Today we look at page 8 of the Cain family history, which focuses on the relationship between Dennis and Catherine Cain.
This page picks up where the last one left off, with the death of Dennis and Catherine's son Dennis, who supposedly died as an adult, saying Catherine never got over his death. The description the author gives of Dennis (the dad) is interesting - not happy in his work, a dreamer, loved books and beauty, but forced into a job he hated because it was the only way he could provide for his "growing family and an ambitious wife." I can relate somewhat - it took me a looooong time to get to the career I dreamed of, but I didn't hate the jobs I had along the way. I rather enjoyed them for years, until the parts that made them enjoyable where changed or removed. The author also says Dennis retired early (though no year or age is given), but since he began working at the age of 14, and was forced into work he didn't like, he was probably worn out at an earlier age and "entitled to quit."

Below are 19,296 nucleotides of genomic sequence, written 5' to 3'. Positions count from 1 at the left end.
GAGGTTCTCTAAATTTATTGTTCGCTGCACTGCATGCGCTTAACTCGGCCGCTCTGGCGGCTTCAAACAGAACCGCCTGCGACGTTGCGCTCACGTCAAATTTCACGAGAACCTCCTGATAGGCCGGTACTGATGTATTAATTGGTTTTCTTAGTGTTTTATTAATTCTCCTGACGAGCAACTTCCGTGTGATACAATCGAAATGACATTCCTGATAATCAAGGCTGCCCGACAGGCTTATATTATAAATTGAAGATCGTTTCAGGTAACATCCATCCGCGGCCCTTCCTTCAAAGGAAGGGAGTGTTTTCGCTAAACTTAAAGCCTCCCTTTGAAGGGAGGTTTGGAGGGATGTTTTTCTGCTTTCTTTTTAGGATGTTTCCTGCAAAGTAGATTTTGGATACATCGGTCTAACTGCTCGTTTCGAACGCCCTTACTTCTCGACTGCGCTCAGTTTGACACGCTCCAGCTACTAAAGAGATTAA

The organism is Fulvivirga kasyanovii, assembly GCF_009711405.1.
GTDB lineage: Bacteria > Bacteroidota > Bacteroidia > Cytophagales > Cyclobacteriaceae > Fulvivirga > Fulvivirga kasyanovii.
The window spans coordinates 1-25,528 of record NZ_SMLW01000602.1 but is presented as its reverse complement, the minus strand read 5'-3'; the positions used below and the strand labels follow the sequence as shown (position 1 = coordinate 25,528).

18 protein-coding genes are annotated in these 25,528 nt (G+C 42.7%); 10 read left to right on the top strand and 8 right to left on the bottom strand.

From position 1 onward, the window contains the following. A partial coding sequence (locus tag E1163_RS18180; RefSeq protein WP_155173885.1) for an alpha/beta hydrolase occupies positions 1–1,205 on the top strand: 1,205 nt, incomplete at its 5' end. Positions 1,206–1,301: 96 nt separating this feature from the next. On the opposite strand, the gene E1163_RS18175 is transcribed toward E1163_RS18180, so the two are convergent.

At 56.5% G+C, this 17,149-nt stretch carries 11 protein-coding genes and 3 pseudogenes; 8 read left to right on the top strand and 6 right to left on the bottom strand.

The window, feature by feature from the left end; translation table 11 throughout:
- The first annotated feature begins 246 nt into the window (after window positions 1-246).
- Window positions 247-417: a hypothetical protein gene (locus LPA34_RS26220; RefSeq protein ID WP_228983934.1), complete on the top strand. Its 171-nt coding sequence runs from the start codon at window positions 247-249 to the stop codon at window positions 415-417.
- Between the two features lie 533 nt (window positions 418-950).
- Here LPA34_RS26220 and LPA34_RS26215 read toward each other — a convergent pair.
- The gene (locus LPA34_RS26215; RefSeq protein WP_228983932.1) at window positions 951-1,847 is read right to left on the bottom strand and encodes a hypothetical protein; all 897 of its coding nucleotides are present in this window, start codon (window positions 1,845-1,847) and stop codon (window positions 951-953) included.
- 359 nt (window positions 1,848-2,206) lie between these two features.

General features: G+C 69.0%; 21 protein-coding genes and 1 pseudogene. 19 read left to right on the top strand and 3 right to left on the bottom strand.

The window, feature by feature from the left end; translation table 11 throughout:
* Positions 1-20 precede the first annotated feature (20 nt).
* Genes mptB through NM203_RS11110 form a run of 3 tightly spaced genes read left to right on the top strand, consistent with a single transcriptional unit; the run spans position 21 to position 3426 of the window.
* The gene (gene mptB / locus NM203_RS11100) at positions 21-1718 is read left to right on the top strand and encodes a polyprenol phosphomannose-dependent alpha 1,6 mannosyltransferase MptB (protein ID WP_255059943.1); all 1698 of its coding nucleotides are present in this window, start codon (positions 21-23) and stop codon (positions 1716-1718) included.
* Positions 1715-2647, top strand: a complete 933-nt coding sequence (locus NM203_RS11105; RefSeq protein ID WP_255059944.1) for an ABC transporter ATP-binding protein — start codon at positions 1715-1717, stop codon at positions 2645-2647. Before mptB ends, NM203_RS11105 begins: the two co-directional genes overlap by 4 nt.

Her description of Dennis's wife Catherine (Mulhearn) Cain is interesting as well. She calls Catherine "a proud woman," but then says she had reasons to be proud - her upbringing in a well-bred family, her education at the Sacred Heart Convent (which she calls the "select school of the day"), and mentions her ambitions for their children, though those are described on the next page. She reminds me of someone I dated many years ago, who I wouldn't describe as proud in the same sense, but definitely had ambitions for her future family. I personally don't really have a burning need to climb a corporate ladder, obtain recognition and renown, or any of that. I just want to make enough to provide for my family, and enjoy the work I do. She asked me once "Don't you wanna be somebody?" I can kind of see this depiction of Catherine doing the same thing to Dennis. If this is what they were really like, you almost wonder what drew her to him in the first place - he had little to no education, no training or skills, no money, no large family - basically the polar opposite of what she is described as having. They say opposites attract, but in terms of people, so do likes - people with similar backgrounds, views, religious beliefs, goals, etc. So far in this history, the only point of commonality I see between Dennis and Catherine is their faith. If that was really the case, it seems to have been enough, as they were together until Catherine's death in 1881, two and a half months after their 41st wedding anniversary. He outlived her by 25 years and never remarried as far as I can tell. That couldn't have been an easy way to live for a quarter century, but he did it.